Pulse Films, Britdoc launch the Genesis Fund

The grant scheme is awarded in the early development stage to "highly original concepts," with the first grant going to director Khalik Allah for his project Jamaica.
November 11, 2015

Pulse Films and non-profit Britdoc are teaming up to launch a documentary grant scheme, named the Genesis Fund.

The fund is awarded during the early stages of development to highly original concepts and doesn’t require footage. It will give out £5,000 (US$7,600) 10 times per year “to help filmmakers experiment with form and approach,” the organizations said in a statement.

The first recipient is filmmaker Khalik Allah for his upcoming film Jamaica.

Eligible directors must have a project in the very early stages of development and can be of any nationality, living anywhere and with any level of experience. Filmmakers do not need to be working with either Pulse or Britdoc and grants are not contingent on working with them upon completion. The directors also retain rights and options.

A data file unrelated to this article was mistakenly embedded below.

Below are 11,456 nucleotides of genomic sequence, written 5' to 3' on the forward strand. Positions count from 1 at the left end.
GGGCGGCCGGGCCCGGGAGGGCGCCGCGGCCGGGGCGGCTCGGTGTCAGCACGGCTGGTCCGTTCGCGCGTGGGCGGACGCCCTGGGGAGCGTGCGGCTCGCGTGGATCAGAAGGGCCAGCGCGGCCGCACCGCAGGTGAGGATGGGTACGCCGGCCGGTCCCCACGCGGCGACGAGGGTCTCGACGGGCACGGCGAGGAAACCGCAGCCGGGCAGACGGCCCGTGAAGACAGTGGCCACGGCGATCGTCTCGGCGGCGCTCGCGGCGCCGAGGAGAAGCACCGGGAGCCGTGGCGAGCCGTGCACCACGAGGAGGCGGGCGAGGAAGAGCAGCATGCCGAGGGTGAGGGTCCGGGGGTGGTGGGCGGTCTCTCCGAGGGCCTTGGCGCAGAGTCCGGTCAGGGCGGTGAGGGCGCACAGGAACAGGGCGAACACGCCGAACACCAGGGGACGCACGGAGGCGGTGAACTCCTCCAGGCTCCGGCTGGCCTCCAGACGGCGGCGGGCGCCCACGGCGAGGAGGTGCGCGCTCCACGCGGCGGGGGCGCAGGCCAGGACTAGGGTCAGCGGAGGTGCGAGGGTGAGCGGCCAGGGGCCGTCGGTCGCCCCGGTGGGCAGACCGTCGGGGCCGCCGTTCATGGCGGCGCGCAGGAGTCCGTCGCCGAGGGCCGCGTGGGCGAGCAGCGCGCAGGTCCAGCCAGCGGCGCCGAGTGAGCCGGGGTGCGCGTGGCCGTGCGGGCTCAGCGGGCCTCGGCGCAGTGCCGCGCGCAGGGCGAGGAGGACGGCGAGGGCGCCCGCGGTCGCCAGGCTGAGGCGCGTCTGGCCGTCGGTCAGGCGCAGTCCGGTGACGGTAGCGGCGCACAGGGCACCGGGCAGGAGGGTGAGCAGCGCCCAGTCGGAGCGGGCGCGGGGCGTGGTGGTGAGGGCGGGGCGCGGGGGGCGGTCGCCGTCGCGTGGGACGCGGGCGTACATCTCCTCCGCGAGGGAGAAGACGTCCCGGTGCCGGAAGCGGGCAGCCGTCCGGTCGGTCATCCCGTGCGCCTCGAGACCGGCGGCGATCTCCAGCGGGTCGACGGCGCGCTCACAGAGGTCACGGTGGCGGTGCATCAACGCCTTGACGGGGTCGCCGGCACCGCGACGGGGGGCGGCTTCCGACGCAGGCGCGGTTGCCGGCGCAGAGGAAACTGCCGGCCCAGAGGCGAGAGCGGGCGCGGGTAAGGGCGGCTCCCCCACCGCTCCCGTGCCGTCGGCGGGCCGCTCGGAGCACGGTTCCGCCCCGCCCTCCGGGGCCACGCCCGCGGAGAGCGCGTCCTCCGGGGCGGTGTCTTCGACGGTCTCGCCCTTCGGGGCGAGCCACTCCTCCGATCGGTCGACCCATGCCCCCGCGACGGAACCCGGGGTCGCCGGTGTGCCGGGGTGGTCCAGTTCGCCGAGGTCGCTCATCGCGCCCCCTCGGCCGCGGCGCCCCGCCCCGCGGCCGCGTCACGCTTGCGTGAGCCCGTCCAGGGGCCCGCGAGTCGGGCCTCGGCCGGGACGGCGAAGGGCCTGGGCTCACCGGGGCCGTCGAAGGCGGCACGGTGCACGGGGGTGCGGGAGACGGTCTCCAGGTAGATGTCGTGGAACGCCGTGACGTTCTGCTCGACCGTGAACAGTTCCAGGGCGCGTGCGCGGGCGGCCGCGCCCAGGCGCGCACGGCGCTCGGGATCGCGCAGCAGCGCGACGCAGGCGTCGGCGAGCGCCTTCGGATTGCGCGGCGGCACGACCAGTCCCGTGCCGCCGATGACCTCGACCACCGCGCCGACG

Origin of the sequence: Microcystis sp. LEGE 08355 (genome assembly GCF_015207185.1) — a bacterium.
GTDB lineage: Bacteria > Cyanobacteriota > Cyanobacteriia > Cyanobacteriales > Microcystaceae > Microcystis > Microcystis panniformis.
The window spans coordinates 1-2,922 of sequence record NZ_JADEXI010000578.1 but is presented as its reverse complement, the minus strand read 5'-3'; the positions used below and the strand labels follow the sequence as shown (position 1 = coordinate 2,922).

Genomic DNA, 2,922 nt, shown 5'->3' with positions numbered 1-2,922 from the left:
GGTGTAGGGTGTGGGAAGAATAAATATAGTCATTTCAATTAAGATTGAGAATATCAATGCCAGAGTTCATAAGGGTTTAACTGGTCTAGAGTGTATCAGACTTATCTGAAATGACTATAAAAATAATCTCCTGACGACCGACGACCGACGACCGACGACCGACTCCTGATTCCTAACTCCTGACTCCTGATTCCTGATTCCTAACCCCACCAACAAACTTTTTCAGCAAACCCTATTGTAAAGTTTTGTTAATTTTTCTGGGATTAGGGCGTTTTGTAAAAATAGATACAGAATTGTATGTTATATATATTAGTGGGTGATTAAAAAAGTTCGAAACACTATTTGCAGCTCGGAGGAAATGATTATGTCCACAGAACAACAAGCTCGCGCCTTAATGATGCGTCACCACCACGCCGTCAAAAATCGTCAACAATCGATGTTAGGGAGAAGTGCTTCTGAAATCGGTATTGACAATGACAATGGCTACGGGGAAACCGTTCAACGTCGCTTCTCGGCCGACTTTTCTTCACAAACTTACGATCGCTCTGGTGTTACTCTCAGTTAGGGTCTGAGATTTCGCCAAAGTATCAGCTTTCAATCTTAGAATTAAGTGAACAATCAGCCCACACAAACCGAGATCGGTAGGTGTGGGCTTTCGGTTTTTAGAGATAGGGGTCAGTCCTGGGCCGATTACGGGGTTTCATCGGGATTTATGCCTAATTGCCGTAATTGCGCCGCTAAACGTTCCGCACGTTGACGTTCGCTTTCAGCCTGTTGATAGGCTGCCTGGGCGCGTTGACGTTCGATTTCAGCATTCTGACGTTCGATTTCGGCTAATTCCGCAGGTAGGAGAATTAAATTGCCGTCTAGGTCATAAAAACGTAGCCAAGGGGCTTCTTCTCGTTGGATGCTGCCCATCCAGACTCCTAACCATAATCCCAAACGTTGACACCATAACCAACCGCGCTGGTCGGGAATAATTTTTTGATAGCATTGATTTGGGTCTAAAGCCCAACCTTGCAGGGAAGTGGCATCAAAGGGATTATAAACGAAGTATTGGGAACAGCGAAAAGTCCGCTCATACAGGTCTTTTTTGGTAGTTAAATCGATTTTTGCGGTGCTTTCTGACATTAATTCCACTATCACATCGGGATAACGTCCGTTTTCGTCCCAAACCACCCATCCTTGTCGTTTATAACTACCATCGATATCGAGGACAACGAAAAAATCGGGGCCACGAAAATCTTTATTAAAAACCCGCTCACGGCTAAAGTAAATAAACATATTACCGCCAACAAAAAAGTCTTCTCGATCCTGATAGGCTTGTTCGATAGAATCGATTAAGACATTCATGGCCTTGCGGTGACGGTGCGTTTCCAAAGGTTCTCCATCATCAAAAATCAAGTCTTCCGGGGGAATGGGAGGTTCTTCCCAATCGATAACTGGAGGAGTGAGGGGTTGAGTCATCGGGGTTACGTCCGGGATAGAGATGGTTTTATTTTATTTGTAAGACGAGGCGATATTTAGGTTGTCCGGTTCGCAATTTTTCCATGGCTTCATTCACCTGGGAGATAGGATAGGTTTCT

However, the two organizations hope to provide further funding and make a Pulse/Britdoc coproduction offer to select awardees to help take a film through production, completion, launch and distribution.

“The Genesis Fund reinforces both Pulse and Britdoc’s dedication to sparking creativity and supporting creators who push the boundaries of their medium,” said Pulse Films’ head of documentary, Julia Nottingham, in a statement. “We have a strong ethos of collaboration and we are excited to be able to work alongside Britdoc further, to amplify the voices of a new wave of documentary talent.”

London-based Pulse’s credits include the Nick Cave doc 20,000 Days on Earth and the LCD Soundsystem film Shut Up and Play the Hits. Meanwhile, the Britdoc foundation has funded, executive and coproduced more than 70 films including Laura PoitrasCitizenfour and Danfung Dennis’ Hell and Back Again.

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